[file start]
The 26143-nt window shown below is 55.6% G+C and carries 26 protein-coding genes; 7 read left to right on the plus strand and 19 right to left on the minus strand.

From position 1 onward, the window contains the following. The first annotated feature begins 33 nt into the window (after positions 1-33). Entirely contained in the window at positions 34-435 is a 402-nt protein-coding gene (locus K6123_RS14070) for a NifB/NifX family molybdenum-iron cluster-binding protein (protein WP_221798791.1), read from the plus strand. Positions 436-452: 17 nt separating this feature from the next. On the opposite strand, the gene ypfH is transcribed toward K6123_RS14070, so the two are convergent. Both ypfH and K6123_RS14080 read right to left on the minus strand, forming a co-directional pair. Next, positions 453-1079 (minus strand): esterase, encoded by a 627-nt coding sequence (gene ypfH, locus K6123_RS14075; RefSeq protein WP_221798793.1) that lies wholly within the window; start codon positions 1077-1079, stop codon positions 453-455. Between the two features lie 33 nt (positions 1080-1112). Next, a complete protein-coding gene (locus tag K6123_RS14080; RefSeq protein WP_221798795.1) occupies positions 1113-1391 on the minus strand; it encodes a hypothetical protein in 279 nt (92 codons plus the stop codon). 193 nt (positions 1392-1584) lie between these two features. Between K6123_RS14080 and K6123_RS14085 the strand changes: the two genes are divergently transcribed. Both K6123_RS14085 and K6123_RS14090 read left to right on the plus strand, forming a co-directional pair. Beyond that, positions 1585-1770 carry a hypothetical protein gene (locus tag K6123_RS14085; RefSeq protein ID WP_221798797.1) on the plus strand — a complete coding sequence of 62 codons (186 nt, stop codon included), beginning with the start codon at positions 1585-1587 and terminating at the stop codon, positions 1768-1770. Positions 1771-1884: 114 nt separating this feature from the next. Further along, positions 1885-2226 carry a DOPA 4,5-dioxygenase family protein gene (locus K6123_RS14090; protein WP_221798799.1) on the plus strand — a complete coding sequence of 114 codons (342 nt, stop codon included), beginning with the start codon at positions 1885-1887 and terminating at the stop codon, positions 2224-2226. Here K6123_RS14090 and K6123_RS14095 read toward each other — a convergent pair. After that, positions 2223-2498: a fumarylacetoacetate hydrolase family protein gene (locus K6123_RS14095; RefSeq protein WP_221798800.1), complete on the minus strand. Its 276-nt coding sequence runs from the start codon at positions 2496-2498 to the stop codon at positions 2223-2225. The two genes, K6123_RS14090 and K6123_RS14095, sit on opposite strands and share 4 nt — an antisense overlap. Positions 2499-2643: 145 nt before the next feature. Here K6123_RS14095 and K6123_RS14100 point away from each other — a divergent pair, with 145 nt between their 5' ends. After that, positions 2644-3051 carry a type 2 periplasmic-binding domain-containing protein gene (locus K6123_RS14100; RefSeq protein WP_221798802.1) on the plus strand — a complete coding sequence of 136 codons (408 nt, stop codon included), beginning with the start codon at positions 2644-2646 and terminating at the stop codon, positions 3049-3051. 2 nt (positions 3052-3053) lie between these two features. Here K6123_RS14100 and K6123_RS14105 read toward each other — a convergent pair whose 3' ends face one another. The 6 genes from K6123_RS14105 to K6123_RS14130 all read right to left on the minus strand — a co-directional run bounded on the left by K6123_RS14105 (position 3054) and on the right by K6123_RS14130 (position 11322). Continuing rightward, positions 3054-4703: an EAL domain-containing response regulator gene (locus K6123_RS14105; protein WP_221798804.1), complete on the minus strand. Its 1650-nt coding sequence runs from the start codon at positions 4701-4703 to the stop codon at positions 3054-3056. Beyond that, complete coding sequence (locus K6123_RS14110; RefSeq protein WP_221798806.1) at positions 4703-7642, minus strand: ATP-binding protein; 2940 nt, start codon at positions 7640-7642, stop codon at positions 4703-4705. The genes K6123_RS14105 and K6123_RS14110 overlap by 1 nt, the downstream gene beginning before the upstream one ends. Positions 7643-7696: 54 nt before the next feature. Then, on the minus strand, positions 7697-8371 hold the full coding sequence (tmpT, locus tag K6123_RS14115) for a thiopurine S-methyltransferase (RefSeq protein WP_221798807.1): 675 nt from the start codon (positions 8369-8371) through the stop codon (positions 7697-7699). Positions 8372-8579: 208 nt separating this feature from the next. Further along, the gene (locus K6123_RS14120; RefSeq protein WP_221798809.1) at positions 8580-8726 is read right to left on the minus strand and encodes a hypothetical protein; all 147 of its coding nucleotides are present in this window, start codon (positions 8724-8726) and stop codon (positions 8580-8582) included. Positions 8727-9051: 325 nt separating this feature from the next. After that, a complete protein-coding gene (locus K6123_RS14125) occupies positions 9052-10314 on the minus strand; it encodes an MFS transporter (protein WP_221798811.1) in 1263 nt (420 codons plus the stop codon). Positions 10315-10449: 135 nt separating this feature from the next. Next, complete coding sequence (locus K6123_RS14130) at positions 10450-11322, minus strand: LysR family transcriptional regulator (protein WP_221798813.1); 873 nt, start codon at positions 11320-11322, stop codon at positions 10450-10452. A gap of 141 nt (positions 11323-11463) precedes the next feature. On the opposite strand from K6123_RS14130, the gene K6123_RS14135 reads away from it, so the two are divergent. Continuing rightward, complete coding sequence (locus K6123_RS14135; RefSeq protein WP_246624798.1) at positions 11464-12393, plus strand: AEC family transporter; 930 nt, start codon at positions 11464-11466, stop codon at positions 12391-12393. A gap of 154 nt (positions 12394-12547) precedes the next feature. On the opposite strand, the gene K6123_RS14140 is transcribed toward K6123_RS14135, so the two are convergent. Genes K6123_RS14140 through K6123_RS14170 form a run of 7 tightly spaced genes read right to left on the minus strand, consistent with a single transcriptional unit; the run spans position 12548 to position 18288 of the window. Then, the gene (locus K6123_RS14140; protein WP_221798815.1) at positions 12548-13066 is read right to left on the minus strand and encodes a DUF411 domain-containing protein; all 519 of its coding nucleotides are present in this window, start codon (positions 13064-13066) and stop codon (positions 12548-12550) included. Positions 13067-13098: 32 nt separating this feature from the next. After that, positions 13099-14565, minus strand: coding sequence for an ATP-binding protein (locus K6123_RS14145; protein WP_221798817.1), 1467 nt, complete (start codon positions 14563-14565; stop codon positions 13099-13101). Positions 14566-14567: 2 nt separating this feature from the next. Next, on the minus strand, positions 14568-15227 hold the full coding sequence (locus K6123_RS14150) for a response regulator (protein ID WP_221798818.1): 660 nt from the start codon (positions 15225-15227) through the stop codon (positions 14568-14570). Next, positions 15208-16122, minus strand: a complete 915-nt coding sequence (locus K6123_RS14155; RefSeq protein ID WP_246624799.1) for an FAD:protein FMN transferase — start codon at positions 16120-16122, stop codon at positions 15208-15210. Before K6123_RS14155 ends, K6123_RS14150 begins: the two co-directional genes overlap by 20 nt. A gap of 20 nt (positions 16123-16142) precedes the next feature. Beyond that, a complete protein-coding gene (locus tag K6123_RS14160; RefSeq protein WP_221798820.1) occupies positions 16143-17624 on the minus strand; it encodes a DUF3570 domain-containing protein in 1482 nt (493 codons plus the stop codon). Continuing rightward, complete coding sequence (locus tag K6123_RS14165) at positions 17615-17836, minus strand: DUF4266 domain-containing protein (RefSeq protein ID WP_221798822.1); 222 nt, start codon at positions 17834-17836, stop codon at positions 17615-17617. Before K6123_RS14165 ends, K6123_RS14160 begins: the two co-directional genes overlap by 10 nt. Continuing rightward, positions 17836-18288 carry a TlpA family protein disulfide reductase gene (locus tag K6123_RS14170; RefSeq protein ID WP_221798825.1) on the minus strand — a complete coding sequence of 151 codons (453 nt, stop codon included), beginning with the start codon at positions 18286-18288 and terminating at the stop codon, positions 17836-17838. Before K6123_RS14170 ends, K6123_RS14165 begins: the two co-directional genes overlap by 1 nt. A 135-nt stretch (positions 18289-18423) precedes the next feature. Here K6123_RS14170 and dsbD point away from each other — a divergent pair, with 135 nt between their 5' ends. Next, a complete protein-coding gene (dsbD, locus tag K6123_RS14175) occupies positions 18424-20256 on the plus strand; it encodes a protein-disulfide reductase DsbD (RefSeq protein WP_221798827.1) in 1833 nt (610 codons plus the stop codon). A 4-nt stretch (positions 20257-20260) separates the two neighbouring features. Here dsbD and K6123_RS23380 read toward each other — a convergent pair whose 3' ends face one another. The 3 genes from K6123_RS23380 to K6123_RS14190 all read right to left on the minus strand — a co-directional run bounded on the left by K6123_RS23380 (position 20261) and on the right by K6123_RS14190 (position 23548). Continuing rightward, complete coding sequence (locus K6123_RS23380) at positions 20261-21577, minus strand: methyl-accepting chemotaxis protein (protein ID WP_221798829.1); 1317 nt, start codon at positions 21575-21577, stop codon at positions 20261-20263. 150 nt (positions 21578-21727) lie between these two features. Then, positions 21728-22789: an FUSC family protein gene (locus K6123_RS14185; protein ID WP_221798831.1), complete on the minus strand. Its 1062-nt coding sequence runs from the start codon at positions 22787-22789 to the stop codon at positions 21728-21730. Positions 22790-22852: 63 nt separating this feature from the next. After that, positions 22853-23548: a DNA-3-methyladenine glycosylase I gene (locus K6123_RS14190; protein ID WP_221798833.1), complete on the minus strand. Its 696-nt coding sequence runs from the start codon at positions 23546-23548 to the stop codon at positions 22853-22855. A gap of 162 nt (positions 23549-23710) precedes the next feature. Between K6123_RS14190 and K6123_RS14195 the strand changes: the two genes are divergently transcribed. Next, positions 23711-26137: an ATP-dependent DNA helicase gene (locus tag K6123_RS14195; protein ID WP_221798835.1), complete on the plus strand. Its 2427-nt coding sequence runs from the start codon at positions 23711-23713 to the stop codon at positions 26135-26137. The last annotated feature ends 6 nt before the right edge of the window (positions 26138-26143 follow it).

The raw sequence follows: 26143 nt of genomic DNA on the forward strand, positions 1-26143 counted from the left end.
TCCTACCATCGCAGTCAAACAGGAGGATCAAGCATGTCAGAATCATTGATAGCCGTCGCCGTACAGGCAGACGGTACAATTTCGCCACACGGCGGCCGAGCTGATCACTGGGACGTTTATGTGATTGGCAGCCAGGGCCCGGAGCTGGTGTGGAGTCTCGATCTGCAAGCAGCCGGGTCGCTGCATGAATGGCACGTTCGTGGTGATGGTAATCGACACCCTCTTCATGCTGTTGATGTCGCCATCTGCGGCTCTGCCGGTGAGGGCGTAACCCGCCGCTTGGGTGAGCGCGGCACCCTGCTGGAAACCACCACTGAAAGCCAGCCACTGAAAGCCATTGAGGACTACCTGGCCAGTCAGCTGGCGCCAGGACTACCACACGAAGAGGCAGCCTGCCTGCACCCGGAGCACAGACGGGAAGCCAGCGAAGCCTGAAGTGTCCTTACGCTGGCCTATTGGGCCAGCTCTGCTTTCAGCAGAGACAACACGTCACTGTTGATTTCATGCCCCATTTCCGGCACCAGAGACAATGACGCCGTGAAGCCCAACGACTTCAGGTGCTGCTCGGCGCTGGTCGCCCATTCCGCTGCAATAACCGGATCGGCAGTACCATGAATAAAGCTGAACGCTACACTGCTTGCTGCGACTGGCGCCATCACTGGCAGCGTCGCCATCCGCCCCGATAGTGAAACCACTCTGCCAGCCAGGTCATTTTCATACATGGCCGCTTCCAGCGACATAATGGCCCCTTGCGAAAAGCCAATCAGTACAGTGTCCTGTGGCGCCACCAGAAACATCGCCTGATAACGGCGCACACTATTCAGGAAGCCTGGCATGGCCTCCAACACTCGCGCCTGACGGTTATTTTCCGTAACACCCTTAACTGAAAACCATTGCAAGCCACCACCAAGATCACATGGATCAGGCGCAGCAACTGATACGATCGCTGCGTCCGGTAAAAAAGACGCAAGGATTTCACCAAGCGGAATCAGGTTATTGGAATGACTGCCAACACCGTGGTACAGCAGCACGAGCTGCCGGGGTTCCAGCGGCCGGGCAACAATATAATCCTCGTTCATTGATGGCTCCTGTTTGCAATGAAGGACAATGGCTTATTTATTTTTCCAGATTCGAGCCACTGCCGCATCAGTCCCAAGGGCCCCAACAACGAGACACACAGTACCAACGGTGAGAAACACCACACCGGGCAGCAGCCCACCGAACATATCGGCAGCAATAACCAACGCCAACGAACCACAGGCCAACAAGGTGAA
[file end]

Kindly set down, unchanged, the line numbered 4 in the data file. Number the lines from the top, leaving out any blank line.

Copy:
TCCTACCATCGCAGTCAAACAGGAGGATCAAGCATGTCAGAATCATTGATAGCCGTCGCCGTACAGGCAGACGGTACAATTTCGCCACACGGCGGCCGAGCTGATCACTGGGACGTTTATGTGATTGGCAGCCAGGGCCCGGAGCTGGTGTGGAGTCTCGATCTGCAAGCAGCCGGGTCGCTGCATGAATGGCACGTTCGTGGTGATGGTAATCGACACCCTCTTCATGCTGTTGATGTCGCCATCTGCGGCTCTGCCGGTGAGGGCGTAACCCGCCGCTTGGGTGAGCGCGGCACCCTGCTGGAAACCACCACTGAAAGCCAGCCACTGAAAGCCATTGAGGACTACCTGGCCAGTCAGCTGGCGCCAGGACTACCACACGAAGAGGCAGCCTGCCTGCACCCGGAGCACAGACGGGAAGCCAGCGAAGCCTGAAGTGTCCTTACGCTGGCCTATTGGGCCAGCTCTGCTTTCAGCAGAGACAACACGTCACTGTTGATTTCATGCCCCATTTCCGGCACCAGAGACAATGACGCCGTGAAGCCCAACGACTTCAGGTGCTGCTCGGCGCTGGTCGCCCATTCCGCTGCAATAACCGGATCGGCAGTACCATGAATAAAGCTGAACGCTACACTGCTTGCTGCGACTGGCGCCATCACTGGCAGCGTCGCCATCCGCCCCGATAGTGAAACCACTCTGCCAGCCAGGTCATTTTCATACATGGCCGCTTCCAGCGACATAATGGCCCCTTGCGAAAAGCCAATCAGTACAGTGTCCTGTGGCGCCACCAGAAACATCGCCTGATAACGGCGCACACTATTCAGGAAGCCTGGCATGGCCTCCAACACTCGCGCCTGACGGTTATTTTCCGTAACACCCTTAACTGAAAACCATTGCAAGCCACCACCAAGATCACATGGATCAGGCGCAGCAACTGATACGATCGCTGCGTCCGGTAAAAAAGACGCAAGGATTTCACCAAGCGGAATCAGGTTATTGGAATGACTGCCAACACCGTGGTACAGCAGCACGAGCTGCCGGGGTTCCAGCGGCCGGGCAACAATATAATCCTCGTTCATTGATGGCTCCTGTTTGCAATGAAGGACAATGGCTTATTTATTTTTCCAGATTCGAGCCACTGCCGCATCAGTCCCAAGGGCCCCAACAACGAGACACACAGTACCAACGGTGAGAAACACCACACCGGGCAGCAGCCCACCGAACATATCGGCAGCAATAACCAACGCCAACGAACCACAGGCCAACAAGGTGAA